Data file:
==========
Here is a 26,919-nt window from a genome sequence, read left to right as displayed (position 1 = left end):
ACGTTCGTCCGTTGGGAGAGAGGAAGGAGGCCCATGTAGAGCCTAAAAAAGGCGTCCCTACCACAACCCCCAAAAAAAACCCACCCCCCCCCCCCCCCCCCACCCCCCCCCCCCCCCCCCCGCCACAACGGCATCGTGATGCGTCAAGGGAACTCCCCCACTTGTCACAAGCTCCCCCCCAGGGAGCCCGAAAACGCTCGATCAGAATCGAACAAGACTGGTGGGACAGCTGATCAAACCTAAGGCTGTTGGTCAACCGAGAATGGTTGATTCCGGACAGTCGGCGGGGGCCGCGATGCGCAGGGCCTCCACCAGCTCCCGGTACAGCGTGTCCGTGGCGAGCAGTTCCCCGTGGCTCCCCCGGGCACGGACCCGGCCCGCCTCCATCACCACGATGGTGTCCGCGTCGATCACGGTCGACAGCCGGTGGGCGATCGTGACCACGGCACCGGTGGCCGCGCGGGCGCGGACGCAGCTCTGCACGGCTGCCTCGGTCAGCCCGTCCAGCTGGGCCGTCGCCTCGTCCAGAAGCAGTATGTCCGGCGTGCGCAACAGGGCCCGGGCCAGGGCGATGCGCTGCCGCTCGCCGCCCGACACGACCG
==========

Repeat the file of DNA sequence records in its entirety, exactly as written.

Here is a 26,919-nt window from a genome sequence, read left to right as displayed (position 1 = left end):
ACGTTCGTCCGTTGGGAGAGAGGAAGGAGGCCCATGTAGAGCCTAAAAAAGGCGTCCCTACCACAACCCCCAAAAAAAACCCACCCCCCCCCCCCCCCCCCACCCCCCCCCCCCCCCCCCCGCCACAACGGCATCGTGATGCGTCAAGGGAACTCCCCCACTTGTCACAAGCTCCCCCCCAGGGAGCCCGAAAACGCTCGATCAGAATCGAACAAGACTGGTGGGACAGCTGATCAAACCTAAGGCTGTTGGTCAACCGAGAATGGTTGATTCCGGACAGTCGGCGGGGGCCGCGATGCGCAGGGCCTCCACCAGCTCCCGGTACAGCGTGTCCGTGGCGAGCAGTTCCCCGTGGCTCCCCCGGGCACGGACCCGGCCCGCCTCCATCACCACGATGGTGTCCGCGTCGATCACGGTCGACAGCCGGTGGGCGATCGTGACCACGGCACCGGTGGCCGCGCGGGCGCGGACGCAGCTCTGCACGGCTGCCTCGGTCAGCCCGTCCAGCTGGGCCGTCGCCTCGTCCAGAAGCAGTATGTCCGGCGTGCGCAACAGGGCCCGGGCCAGGGCGATGCGCTGCCGCTCGCCGCCCGACACGACCG